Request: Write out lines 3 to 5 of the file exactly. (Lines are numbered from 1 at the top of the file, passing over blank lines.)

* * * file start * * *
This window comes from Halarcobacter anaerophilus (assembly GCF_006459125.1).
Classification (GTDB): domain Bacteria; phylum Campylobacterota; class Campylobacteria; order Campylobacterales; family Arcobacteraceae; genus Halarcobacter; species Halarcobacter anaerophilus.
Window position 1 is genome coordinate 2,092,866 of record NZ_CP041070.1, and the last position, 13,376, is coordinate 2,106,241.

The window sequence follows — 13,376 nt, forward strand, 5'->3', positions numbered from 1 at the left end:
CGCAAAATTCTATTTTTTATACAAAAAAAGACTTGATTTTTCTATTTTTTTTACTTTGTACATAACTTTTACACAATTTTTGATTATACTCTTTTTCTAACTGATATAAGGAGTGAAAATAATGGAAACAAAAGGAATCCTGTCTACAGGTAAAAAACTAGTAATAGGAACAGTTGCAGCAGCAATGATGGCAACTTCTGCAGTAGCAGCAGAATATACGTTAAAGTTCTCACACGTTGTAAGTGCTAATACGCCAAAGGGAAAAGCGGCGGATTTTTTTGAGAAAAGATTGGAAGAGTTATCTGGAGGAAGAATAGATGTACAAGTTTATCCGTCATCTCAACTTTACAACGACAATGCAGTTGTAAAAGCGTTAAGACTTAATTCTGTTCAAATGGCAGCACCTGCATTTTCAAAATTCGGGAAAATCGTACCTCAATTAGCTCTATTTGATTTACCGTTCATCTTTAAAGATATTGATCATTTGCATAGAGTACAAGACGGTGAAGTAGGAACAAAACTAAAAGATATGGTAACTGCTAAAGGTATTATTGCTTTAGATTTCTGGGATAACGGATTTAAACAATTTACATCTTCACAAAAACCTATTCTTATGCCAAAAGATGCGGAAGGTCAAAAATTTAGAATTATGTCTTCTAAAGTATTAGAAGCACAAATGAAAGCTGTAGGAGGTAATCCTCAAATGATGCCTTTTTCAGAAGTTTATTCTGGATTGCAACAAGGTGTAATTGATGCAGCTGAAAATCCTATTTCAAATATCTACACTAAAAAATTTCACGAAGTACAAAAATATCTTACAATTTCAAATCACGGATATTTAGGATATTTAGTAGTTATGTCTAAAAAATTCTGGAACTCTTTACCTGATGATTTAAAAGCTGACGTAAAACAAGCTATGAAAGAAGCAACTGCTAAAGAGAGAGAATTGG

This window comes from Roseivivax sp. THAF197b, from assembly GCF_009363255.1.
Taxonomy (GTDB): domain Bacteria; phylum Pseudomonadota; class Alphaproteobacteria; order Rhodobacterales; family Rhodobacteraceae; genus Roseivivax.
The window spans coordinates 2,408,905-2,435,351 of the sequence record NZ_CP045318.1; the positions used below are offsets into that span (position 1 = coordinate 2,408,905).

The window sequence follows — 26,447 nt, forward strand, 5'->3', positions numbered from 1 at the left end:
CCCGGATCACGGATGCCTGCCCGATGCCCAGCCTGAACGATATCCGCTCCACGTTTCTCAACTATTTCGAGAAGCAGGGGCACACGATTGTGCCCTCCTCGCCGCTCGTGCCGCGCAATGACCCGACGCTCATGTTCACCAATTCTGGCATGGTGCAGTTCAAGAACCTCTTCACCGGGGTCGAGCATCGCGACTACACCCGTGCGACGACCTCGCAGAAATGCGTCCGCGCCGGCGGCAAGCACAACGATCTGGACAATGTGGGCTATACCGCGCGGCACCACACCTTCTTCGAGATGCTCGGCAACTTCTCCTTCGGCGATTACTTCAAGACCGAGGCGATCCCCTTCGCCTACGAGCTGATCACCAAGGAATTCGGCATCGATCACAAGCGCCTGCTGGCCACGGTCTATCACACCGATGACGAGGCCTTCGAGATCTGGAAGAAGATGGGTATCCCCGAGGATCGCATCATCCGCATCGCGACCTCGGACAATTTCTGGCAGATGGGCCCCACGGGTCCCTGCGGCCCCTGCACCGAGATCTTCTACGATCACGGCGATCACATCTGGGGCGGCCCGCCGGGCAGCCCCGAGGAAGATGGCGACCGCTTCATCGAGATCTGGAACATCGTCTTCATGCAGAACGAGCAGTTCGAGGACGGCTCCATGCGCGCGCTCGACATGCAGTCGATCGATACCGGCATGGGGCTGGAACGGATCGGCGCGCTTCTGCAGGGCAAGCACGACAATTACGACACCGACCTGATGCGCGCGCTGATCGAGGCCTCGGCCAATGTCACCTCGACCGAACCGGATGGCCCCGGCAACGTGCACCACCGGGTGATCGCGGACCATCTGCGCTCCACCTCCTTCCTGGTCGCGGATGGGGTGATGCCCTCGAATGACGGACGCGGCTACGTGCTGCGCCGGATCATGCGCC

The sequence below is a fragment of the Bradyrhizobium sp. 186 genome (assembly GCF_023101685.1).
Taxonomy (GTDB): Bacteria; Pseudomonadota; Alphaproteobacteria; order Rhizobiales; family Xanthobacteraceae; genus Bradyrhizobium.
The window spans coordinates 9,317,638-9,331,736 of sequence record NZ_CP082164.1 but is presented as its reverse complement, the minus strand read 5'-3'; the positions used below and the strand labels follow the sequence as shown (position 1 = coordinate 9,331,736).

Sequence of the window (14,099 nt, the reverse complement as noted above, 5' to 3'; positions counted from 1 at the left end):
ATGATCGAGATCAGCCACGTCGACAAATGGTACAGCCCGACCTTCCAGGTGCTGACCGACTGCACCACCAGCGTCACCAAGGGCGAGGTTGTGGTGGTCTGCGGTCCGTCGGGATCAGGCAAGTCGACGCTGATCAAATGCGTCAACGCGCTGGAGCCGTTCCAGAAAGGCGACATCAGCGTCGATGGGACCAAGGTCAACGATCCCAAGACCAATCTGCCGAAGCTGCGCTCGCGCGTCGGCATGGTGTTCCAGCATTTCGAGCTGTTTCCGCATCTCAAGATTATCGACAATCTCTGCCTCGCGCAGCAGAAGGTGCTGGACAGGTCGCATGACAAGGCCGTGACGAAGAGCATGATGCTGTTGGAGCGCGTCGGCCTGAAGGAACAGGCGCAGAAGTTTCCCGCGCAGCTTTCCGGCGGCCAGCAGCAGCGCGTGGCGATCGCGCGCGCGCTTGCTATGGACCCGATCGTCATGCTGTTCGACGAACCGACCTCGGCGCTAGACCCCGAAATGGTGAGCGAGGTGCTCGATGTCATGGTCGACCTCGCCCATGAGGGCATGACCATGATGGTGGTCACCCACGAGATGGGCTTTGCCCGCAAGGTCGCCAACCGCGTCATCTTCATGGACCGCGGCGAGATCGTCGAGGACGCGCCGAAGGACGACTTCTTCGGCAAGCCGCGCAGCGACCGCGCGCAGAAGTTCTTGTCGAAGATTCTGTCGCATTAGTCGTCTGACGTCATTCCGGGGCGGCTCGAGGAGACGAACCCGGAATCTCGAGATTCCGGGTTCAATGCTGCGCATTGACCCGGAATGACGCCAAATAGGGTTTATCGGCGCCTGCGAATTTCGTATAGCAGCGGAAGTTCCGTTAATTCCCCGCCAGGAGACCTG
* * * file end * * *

Window position 1 is genome coordinate 2,092,866 of record NZ_CP041070.1, and the last position, 13,376, is coordinate 2,106,241.

The window sequence follows — 13,376 nt, forward strand, 5'->3', positions numbered from 1 at the left end:
CGCAAAATTCTATTTTTTATACAAAAAAAGACTTGATTTTTCTATTTTTTTTACTTTGTACATAACTTTTACACAATTTTTGATTATACTCTTTTTCTAACTGATATAAGGAGTGAAAATAATGGAAACAAAAGGAATCCTGTCTACAGGTAAAAAACTAGTAATAGGAACAGTTGCAGCAGCAATGATGGCAACTTCTGCAGTAGCAGCAGAATATACGTTAAAGTTCTCACACGTTGTAAGTGCTAATACGCCAAAGGGAAAAGCGGCGGATTTTTTTGAGAAAAGATTGGAAGAGTTATCTGGAGGAAGAATAGATGTACAAGTTTATCCGTCATCTCAACTTTACAACGACAATGCAGTTGTAAAAGCGTTAAGACTTAATTCTGTTCAAATGGCAGCACCTGCATTTTCAAAATTCGGGAAAATCGTACCTCAATTAGCTCTATTTGATTTACCGTTCATCTTTAAAGATATTGATCATTTGCATAGAGTACAAGACGGTGAAGTAGGAACAAAACTAAAAGATATGGTAACTGCTAAAGGTATTATTGCTTTAGATTTCTGGGATAACGGATTTAAACAATTTACATCTTCACAAAAACCTATTCTTATGCCAAAAGATGCGGAAGGTCAAAAATTTAGAATTATGTCTTCTAAAGTATTAGAAGCACAAATGAAAGCTGTAGGAGGTAATCCTCAAATGATGCCTTTTTCAGAAGTTTATTCTGGATTGCAACAAGGTGTAATTGATGCAGCTGAAAATCCTATTTCAAATATCTACACTAAAAAATTTCACGAAGTACAAAAATATCTTACAATTTCAAATCACGGATATTTAGGATATTTAGTAGTTATGTCTAAAAAATTCTGGAACTCTTTACCTGATGATTTAAAAGCTGACGTAAAACAAGCTATGAAAGAAGCAACTGCTAAAGAGAGAGAATTGG